In 2005, an exhibition on vaudevillians — — featuring MAE WEST — — opened in Doheny Memorial Library’s Treasure Room exhibition gallery, USC campus. The colorful show was called “Setting the Stage: The Rise of American Popular Theater” and it drew from the enormous collection and research of Armond Fields, whose relatives included the legendary stage comedian Lew Fields [half of Weber and Fields].
• • In middle age, when Armond Fields decided to explore his family tree, he discovered showbiz razz-matazz all over the branches. His initial research became a 552-page study “From the Bowery to Broadway: Lew Fields and the Roots of American Popular Theatre,” [NY: Oxford University Press, 1993].
• • Since then Armond Fields has written more than half a dozen biographical works about vaudevillians. His subjects included Lillian Russell, Eddie Foy, Sophie Tucker, Maude Adams, etc. These stage stars entertained millions coast to coast but peaked too soon for screen stardom.
• • Naturally, the vaudevillians who did make it into the Hollywood hit factory — — Mae West, Al Jolson, Eddie Cantor, W.C. Fields — — inherited posterity. Others, no matter their talents and popularity, are known only to scholars and theater-history buffs.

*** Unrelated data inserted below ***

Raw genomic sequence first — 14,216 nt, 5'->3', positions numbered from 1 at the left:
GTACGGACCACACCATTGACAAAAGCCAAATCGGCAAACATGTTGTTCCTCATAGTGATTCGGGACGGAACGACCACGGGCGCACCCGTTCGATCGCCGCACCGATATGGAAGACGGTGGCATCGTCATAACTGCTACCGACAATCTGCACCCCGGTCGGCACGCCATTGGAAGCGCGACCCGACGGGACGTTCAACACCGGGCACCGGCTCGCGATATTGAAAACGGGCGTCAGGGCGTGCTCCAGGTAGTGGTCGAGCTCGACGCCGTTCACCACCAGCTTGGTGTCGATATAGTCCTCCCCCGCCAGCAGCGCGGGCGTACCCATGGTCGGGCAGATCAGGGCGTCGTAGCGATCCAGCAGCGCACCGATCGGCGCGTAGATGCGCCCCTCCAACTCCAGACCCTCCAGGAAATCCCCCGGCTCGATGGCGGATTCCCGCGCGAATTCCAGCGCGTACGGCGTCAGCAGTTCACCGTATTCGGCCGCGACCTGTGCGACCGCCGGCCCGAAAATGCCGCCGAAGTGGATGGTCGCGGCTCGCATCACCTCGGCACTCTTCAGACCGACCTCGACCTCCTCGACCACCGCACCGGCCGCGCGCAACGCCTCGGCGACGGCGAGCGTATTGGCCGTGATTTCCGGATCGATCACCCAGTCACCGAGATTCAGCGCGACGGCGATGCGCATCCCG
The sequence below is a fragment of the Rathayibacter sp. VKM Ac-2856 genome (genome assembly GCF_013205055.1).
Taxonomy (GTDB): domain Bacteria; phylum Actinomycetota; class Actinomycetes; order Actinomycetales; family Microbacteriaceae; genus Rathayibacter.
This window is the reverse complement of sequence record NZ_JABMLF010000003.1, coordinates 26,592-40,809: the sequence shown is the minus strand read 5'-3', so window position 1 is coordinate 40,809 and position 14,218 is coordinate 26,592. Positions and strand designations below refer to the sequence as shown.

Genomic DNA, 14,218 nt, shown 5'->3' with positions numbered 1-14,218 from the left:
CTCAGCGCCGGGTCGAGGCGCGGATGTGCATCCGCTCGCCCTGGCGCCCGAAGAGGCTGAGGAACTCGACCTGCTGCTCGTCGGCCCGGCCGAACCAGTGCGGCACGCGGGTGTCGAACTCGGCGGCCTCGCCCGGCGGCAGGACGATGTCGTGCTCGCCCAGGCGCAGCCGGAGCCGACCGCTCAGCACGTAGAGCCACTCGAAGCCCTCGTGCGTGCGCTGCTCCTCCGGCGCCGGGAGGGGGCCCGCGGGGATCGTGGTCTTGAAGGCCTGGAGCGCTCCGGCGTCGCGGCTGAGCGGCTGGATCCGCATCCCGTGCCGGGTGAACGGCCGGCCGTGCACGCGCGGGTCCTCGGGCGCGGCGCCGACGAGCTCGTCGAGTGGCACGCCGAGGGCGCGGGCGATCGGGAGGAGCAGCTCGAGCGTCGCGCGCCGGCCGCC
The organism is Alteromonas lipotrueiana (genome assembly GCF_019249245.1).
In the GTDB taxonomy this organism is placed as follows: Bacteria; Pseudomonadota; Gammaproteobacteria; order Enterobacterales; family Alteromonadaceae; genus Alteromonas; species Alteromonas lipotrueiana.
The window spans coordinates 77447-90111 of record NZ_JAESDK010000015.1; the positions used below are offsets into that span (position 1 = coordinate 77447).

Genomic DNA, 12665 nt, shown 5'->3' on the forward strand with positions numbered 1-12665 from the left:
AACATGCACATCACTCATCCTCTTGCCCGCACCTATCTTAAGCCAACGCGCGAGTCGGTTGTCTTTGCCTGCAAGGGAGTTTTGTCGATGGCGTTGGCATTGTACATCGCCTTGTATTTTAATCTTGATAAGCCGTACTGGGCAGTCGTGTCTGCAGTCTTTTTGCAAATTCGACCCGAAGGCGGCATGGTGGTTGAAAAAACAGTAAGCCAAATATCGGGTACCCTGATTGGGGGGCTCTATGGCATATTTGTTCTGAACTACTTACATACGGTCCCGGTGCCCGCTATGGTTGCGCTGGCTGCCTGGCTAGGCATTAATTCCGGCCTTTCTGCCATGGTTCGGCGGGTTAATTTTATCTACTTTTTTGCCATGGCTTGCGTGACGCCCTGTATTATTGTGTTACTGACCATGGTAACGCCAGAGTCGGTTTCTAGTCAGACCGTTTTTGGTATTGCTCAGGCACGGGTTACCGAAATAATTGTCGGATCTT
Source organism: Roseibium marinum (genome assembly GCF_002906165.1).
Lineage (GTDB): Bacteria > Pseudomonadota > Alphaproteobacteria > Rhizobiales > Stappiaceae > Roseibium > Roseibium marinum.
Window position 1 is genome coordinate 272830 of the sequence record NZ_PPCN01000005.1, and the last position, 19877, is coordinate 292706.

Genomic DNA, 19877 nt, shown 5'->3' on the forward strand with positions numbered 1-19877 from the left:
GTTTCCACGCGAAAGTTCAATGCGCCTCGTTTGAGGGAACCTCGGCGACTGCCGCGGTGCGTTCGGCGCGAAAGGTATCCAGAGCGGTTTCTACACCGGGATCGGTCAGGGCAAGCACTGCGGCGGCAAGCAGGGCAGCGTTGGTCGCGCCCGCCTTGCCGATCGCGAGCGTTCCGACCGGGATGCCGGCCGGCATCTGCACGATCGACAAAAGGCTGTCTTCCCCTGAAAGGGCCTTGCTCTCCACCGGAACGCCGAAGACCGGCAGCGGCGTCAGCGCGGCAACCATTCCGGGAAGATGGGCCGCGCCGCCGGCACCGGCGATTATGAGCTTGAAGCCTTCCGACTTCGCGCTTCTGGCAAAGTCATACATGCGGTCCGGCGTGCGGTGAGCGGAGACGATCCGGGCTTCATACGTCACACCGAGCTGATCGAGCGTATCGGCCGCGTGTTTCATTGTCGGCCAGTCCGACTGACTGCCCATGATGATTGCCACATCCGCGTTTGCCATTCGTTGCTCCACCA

• • “Lillian Russell was the Madonna of her day, the Mae West, the Marilyn Monroe," said Armond Fields. "Lillian Russell [1861—1922] was married four times, she was her own manager, and she was outrageous in everything she did. Who knows Lillian Russell today, except a few people interested in early theater? Who knows Eddie Foy? They have vanished, and celebrity is fleeting.”
• • Since the California exhibition, Armond Fields was in possession of his next book, “Women Vaudeville Stars: Eighty Biographical Profiles,” which he had sent to McFarland & Co., his North Carolina-based publisher. He announced that his next project would be a biography of Tony Pastor, the impresario who launched vaudeville. “I am doing it because these people were so important in their era and because of the contributions they made.”
• • The term vaudeville, according to Armond Fields, likely derives from an old French term for pastoral plays. Look for his books.
• • On Sunday 17 August 2008, during the "Mae West's Walk on the Wild Side" walking tour, the group will visit Lillian Russell's former home and her trademark song "Come Down Ma Evenin' Star" will be sung live by Marlena de la Mora, who has performed with the NYC Opera, the Metropolitan Opera, etc.
• • Born in Iowa was the high-profile beauty and stage star Lillian Russell [4 December 1860 — 6 June 1922]. Mae West was inspired by her.
• • Lillian Russell's mother was a feminist Cynthia Leonard, the first woman to run for mayor of New York City.
• • Come up and see Mae every day online: http://MaeWest.blogspot.com/
• • Photo: • • Mae West • • none • •